Troy brings a little bit of country charm to Bluesfest
TROY Cassar-Daley is on a mission to convert a few blues stalwarts into country music fans when he takes to the stage at Bluesfest.
The Australian country music legend, who has a staggering 37 Golden Guitars and four ARIAs to his name, is a long-time festival goer and relishes the chance to perform at one of his favourite events.
"I always go as a fan anyway, so it's 'OK now we're going to play'. The kids love it, (my wife) Laurel loves it. We are music fans to start with," he says.
"I know I'm a country act and I carry that flag very proudly, but I'm also proud to carry people to our music. I make it part of my mission that we make music inclusive. If they walk away with a different idea to what they thought county music was, then I've done my job."
Cassar-Daley will perform two solo shows as well as take part in the Australian Americana Music Honours, an annual awards ceremony and showcase which is taking place at Bluesfest for the first time.
"I'm so proud to be in the Americana line-up too," he says. "As (host) Henry Wagons called it, Americana is the gateway drug to country. He said it, I didn't (laughs).
"It really is an amazing genre with people like Jason Isbell and Chris Stapleton classed as Americana. The thing I like about it is they're honest musicians who have heaps of lovely stories to tell."
As for his own shows, one with his band and the other acoustic, the Grafton native promises a more diverse mix than his traditional country set list. The talents of his musical family - wife Laurel, son Clay and daughter Jem, who toured with him last year - are also sure to feature.
"I'm writing an interesting set list for the festival as we speak," he says.
"You can take the time to sit down and tell the full stories associated with certain songs that you might not play at a big, loud festival. In this format, you can sit down and play some harmonica but it can still rock when it needs to rock.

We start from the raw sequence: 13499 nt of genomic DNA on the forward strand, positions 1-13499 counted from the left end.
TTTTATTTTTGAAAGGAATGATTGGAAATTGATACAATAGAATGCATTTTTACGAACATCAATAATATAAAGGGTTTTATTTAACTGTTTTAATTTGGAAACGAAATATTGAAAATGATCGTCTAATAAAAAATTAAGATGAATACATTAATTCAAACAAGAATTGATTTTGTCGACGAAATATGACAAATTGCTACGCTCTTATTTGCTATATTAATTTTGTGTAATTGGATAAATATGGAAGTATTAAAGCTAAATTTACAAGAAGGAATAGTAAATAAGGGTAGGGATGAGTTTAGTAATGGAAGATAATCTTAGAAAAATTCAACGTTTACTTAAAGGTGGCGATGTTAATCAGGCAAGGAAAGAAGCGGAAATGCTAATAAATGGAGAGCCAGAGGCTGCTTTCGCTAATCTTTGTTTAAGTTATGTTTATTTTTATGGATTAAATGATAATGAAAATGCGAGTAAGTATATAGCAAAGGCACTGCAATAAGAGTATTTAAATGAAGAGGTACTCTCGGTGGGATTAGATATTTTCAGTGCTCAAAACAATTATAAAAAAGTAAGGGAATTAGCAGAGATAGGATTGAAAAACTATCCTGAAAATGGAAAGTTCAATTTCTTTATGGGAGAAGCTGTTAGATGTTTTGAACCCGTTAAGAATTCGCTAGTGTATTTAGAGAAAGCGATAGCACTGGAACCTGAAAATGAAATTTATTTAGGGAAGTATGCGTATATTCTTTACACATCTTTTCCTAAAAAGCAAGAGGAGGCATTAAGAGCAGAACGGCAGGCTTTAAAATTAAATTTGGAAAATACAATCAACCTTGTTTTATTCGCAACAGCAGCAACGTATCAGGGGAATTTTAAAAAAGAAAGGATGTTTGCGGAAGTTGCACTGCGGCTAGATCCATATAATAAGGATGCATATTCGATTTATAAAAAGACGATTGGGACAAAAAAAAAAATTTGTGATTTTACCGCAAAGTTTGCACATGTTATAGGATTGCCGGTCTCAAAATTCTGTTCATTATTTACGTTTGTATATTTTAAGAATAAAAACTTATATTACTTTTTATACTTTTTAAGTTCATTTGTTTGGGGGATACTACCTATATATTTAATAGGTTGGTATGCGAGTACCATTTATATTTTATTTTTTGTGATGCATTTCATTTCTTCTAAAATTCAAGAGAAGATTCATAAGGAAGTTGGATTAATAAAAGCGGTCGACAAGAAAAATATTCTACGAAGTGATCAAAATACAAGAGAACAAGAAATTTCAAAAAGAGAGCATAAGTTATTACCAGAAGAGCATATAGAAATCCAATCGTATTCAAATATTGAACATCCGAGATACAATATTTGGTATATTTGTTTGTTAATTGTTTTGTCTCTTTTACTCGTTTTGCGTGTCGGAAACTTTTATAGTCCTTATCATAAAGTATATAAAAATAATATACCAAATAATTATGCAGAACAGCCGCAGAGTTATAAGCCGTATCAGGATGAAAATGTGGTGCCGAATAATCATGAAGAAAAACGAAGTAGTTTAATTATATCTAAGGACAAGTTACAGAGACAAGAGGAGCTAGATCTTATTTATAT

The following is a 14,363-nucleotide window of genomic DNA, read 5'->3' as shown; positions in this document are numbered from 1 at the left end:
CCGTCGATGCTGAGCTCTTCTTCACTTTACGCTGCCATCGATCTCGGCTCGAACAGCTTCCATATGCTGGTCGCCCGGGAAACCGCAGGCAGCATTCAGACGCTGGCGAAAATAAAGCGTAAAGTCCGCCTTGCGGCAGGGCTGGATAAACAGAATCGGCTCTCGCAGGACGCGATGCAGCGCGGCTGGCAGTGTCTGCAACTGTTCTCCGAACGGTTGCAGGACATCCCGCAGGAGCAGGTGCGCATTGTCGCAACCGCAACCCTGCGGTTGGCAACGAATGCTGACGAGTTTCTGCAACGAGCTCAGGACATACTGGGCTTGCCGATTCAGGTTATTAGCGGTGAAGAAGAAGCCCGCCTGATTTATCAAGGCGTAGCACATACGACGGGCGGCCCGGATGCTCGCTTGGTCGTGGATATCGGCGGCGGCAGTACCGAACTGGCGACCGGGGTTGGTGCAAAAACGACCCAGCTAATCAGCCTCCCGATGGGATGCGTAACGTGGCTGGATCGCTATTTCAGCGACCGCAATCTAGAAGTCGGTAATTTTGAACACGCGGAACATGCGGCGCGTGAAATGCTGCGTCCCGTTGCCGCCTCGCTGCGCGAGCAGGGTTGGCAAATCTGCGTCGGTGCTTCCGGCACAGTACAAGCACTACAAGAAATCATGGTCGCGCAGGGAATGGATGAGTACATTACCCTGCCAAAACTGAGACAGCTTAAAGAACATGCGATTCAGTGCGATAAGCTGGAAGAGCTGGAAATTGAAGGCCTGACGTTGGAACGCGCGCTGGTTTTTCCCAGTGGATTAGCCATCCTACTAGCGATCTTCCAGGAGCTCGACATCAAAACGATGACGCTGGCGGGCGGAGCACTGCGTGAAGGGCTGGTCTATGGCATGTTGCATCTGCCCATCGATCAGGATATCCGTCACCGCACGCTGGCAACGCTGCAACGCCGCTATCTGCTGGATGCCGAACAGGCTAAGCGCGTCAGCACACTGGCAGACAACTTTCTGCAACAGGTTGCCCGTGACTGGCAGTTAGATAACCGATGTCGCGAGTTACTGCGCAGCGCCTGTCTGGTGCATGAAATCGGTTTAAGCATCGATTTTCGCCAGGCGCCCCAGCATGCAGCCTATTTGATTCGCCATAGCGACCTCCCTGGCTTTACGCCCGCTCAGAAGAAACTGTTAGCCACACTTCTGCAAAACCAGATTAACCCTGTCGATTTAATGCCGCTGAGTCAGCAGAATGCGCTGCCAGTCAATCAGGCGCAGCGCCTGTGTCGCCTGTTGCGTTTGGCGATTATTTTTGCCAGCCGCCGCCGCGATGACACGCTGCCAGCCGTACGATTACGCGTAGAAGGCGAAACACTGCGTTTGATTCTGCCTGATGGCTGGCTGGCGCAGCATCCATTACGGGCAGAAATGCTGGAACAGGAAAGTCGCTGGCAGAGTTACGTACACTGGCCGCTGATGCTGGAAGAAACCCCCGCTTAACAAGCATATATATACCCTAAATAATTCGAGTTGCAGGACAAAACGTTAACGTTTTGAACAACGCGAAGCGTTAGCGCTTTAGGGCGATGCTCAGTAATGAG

"Take a song like Away From Here, which is quite a dark song about abusing your spouse. Those (types of) songs are very confronting, but I want to put it in because it's an issue these days. You can get very deep and meaningful at Bluesfest and I love that."
The festival, now in its 31st year, even inspired a song set to feature on an upcoming Australian TV series. While Cassar-Daley won't name it, chances are it's the highly anticipated second season of the ABC's outback crime drama Mystery Road.
"When I'm at Bluesfest I want to write more songs when I come back to the motel. We get the looper going for some guitar loops and hand the microphone around. You end up making up songs on the spot - that's what Bluesfest does to you," he says.
"One of the songs made it on to a TV show that's not out yet. Wayne Blair, the fella who directed The Sapphires movie, asked me for a song that would suit a particular scene. I said 'I'll send you this crappy phone recording I did at Bluesfest'. I think I even had a few beers it was that rough, and he said 'It's absolutely perfect'. I never expected that in a million years."
After spending much of last year on the road with his Greatest Hits Tour, Cassar-Daley will dedicate most of this year to penning songs for a new album.
"I'm only doing festivals this year; the main thing for me is no touring," he says.
"I went down to write with Shane Howard, who's a good friend, and I wrote with Paul Kelly again. Every time I'm with Paul I feel like I'm going to songwriting college. I was walking out the door almost and I say 'Thanks for your time' and he says 'Have you got time to write one more?'. I played him a motif on the electric guitar and the next minute we're finishing another one. I got two songs for the price of one (laughs). I find him a constant source of inspiration."
The Australian Americana Music Honours play at Bluesfest on Saturday, April 11. Troy Cassar-Daley plays on Saturday, April 11 and Sunday, April 12. Playing times will be released two weeks prior to the festival.